Doing a database to database sync would break if the databases get changed or updated.



  • I tried to do this about 10 years ago to deal with transitioning a company we had bought out, to "sync" two mutually incompatible pieces of software. The biggest issue is primarily the column types are so different in some cases, I had to write a custom piece of software to even deal with it. It was a nightmare.

    I can tell you too that the MySQL Workbench tools for converting MSSQL data to MySQL/MariaDB don't work worth a damn unless your MSSQL schema is very simple and has no defaults. For some reason MySQL/MariaDB doesn't allow more than one current date for column default, but MSSQL does. So, if you've got a table with more than one of them, you're screwed for conversion, and that's just one example.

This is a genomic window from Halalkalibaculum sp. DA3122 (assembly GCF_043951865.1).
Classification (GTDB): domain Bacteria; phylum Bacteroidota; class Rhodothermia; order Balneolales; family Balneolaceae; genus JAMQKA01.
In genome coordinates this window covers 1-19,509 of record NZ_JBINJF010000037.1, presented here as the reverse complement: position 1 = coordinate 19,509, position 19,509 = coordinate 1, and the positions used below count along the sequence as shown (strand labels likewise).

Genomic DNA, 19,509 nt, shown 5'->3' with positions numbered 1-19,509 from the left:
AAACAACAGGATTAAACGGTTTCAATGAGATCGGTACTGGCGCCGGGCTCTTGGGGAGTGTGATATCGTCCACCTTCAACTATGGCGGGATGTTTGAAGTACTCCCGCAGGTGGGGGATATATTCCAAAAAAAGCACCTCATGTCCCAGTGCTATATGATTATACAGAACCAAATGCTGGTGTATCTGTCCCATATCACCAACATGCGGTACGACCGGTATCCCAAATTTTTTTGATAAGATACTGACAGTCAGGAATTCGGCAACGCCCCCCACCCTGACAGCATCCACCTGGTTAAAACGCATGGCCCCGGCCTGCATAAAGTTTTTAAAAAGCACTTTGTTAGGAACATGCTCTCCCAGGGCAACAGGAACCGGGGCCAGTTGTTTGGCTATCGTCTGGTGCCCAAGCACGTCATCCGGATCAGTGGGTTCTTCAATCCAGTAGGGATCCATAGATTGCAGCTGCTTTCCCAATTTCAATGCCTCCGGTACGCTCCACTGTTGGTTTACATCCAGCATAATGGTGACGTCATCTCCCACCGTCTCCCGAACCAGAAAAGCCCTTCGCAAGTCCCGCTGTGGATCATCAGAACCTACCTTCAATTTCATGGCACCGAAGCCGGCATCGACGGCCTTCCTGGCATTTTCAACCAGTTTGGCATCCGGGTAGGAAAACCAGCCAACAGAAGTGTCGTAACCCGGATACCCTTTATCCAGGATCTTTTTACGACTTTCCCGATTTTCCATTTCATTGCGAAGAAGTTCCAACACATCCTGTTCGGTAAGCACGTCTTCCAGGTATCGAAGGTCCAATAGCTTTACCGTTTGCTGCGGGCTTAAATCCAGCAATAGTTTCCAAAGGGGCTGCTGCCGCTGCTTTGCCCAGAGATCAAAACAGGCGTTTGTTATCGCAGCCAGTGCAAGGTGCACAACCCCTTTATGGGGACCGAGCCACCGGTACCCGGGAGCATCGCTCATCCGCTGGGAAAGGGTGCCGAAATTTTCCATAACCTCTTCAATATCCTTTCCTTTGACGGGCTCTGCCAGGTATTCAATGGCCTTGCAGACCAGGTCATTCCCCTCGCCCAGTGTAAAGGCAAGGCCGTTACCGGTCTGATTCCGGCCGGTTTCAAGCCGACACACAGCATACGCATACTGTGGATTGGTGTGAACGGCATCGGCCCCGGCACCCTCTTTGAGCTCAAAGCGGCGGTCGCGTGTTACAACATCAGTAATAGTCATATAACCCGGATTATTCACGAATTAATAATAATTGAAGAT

Now, going back the otherway is an even bigger nightmare, so if you're thinking of syncing back and forth, it is not going to happen.

    After we got it working the primary project then our primary software just began inserting/updating directly into the MSSQL database and our MySQL databases, and reading only from MySQL. Of course, this meant anyone using old things which used the MSSQL data, it was effectively read-only, but that was fine for our situation. The next project became to just get rid of that old software completely to avoid MSSQL at all.

    I'd setup a local MSSQL database and connect to that, and essentially slave it to the remote one, or master-master if you need to sync it both ways.